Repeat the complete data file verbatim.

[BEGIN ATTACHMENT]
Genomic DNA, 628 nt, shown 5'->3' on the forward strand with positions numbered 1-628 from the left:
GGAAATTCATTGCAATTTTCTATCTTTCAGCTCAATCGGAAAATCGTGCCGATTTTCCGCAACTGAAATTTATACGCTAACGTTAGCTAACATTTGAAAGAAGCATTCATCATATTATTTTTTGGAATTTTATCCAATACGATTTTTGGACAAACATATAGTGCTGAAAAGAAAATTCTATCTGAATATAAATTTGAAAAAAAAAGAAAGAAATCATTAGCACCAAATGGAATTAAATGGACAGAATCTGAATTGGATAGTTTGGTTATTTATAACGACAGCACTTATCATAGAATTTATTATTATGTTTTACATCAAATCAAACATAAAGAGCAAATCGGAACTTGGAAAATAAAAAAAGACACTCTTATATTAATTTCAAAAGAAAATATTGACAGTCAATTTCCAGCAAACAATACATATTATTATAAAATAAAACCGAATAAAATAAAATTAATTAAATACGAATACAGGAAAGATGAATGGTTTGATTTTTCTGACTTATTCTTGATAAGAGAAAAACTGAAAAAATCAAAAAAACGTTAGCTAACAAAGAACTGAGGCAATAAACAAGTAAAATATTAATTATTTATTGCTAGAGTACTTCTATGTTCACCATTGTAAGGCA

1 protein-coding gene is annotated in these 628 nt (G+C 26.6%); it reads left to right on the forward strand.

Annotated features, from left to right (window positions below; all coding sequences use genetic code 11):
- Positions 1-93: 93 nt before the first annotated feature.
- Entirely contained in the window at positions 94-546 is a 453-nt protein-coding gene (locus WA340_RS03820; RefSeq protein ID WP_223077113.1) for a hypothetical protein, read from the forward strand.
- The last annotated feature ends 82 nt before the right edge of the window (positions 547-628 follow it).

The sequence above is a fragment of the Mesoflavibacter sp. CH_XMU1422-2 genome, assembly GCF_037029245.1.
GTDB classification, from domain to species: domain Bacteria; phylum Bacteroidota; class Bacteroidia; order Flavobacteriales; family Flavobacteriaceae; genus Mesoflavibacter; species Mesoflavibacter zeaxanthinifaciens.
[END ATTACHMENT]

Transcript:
Genomic DNA, 628 nt, shown 5'->3' on the forward strand with positions numbered 1-628 from the left:
GGAAATTCATTGCAATTTTCTATCTTTCAGCTCAATCGGAAAATCGTGCCGATTTTCCGCAACTGAAATTTATACGCTAACGTTAGCTAACATTTGAAAGAAGCATTCATCATATTATTTTTTGGAATTTTATCCAATACGATTTTTGGACAAACATATAGTGCTGAAAAGAAAATTCTATCTGAATATAAATTTGAAAAAAAAAGAAAGAAATCATTAGCACCAAATGGAATTAAATGGACAGAATCTGAATTGGATAGTTTGGTTATTTATAACGACAGCACTTATCATAGAATTTATTATTATGTTTTACATCAAATCAAACATAAAGAGCAAATCGGAACTTGGAAAATAAAAAAAGACACTCTTATATTAATTTCAAAAGAAAATATTGACAGTCAATTTCCAGCAAACAATACATATTATTATAAAATAAAACCGAATAAAATAAAATTAATTAAATACGAATACAGGAAAGATGAATGGTTTGATTTTTCTGACTTATTCTTGATAAGAGAAAAACTGAAAAAATCAAAAAAACGTTAGCTAACAAAGAACTGAGGCAATAAACAAGTAAAATATTAATTATTTATTGCTAGAGTACTTCTATGTTCACCATTGTAAGGCA

1 protein-coding gene is annotated in these 628 nt (G+C 26.6%); it reads left to right on the forward strand.

Annotated features, from left to right (window positions below; all coding sequences use genetic code 11):
- Positions 1-93: 93 nt before the first annotated feature.
- Entirely contained in the window at positions 94-546 is a 453-nt protein-coding gene (locus WA340_RS03820; RefSeq protein ID WP_223077113.1) for a hypothetical protein, read from the forward strand.
- The last annotated feature ends 82 nt before the right edge of the window (positions 547-628 follow it).

The sequence above is a fragment of the Mesoflavibacter sp. CH_XMU1422-2 genome, assembly GCF_037029245.1.
GTDB classification, from domain to species: domain Bacteria; phylum Bacteroidota; class Bacteroidia; order Flavobacteriales; family Flavobacteriaceae; genus Mesoflavibacter; species Mesoflavibacter zeaxanthinifaciens.